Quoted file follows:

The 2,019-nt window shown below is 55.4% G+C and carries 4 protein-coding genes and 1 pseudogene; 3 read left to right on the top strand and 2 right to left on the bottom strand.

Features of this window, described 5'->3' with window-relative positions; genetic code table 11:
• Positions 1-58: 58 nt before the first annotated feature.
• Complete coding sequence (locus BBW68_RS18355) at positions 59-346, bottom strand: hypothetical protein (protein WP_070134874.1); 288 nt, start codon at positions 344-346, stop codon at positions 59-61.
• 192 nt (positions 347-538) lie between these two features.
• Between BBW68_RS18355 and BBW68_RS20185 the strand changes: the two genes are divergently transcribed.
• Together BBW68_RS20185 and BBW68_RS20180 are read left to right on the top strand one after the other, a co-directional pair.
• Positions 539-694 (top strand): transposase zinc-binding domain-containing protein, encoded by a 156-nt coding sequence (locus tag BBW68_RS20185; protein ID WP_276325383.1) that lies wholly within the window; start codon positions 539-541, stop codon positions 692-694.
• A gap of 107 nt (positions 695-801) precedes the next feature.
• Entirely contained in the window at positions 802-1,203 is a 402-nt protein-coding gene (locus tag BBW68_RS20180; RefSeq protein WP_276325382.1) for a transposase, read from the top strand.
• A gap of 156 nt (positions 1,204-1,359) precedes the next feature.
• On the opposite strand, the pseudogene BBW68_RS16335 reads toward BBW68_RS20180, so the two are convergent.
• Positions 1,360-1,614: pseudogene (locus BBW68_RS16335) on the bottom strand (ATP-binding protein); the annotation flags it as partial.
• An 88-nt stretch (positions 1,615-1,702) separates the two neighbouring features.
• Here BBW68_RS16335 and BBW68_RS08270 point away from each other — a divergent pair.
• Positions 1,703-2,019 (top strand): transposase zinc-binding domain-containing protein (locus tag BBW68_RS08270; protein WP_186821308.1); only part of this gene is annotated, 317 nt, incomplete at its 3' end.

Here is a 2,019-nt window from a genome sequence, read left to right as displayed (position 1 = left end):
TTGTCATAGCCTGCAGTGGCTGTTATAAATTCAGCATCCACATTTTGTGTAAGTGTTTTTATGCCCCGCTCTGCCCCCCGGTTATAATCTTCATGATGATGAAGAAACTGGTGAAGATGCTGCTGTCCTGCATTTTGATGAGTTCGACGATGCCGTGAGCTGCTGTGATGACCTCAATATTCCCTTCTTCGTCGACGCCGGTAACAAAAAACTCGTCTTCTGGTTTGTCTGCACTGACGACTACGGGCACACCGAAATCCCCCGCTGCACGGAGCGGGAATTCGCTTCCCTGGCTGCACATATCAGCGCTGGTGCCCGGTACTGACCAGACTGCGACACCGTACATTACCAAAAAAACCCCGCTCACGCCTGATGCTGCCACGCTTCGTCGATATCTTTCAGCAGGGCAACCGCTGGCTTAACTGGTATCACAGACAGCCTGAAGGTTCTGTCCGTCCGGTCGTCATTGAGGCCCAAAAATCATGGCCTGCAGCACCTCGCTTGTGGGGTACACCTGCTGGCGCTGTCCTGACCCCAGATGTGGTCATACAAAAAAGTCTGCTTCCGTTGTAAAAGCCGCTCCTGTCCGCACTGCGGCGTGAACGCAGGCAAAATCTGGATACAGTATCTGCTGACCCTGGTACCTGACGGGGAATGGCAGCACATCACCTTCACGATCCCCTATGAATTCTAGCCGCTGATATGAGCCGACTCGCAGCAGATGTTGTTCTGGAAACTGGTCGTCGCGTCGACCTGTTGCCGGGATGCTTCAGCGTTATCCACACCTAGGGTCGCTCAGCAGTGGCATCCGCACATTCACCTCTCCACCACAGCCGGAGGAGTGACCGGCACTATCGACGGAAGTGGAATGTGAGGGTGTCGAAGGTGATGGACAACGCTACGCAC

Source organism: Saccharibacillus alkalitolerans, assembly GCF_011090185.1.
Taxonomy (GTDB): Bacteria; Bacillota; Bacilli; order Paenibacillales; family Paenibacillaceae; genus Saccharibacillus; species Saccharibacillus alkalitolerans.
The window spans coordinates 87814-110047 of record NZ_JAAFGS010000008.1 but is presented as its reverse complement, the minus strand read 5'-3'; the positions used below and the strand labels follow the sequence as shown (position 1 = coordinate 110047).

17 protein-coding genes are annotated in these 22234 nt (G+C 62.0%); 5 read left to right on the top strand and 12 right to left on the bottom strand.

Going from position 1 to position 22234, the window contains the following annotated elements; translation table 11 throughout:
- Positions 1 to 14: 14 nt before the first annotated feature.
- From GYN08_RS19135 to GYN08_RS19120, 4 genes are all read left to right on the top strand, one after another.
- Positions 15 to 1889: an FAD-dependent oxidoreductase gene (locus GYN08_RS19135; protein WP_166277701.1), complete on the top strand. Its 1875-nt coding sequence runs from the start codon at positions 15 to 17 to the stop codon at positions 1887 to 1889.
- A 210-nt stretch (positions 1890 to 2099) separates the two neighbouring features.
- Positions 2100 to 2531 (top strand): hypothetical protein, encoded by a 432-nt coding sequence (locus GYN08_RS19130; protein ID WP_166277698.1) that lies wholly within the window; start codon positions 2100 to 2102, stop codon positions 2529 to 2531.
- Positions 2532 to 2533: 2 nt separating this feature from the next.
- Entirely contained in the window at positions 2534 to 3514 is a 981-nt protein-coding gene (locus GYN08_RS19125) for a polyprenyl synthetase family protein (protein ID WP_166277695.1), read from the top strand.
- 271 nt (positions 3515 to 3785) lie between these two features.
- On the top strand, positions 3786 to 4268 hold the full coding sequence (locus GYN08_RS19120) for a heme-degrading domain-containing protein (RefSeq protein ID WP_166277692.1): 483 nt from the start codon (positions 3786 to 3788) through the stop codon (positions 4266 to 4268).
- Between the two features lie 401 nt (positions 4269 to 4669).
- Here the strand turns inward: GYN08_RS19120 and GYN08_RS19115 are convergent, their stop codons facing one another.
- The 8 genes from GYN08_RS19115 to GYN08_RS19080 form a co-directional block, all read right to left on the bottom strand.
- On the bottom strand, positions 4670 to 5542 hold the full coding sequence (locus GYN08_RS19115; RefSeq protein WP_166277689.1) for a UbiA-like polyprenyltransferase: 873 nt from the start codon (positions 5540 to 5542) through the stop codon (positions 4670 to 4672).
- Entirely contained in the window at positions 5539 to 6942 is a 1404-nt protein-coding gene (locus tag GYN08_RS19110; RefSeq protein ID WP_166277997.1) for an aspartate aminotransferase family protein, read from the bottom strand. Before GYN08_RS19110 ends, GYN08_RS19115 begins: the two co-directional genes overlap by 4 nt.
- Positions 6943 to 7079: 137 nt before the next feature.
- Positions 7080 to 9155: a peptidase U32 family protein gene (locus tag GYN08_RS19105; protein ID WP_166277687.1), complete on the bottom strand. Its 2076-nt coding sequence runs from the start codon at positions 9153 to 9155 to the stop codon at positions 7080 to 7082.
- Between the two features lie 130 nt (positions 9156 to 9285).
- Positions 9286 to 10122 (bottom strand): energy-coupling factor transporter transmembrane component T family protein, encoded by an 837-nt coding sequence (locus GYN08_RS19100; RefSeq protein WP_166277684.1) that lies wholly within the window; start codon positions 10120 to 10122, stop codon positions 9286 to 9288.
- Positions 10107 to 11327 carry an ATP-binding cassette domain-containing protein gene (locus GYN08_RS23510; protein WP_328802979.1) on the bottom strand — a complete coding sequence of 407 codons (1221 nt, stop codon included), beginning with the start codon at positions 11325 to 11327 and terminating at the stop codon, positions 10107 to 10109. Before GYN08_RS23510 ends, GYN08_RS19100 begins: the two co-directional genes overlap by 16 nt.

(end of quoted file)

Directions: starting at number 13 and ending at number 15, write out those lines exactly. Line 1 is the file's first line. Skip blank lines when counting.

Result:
• Positions 1,360-1,614: pseudogene (locus BBW68_RS16335) on the bottom strand (ATP-binding protein); the annotation flags it as partial.
• An 88-nt stretch (positions 1,615-1,702) separates the two neighbouring features.
• Here BBW68_RS16335 and BBW68_RS08270 point away from each other — a divergent pair.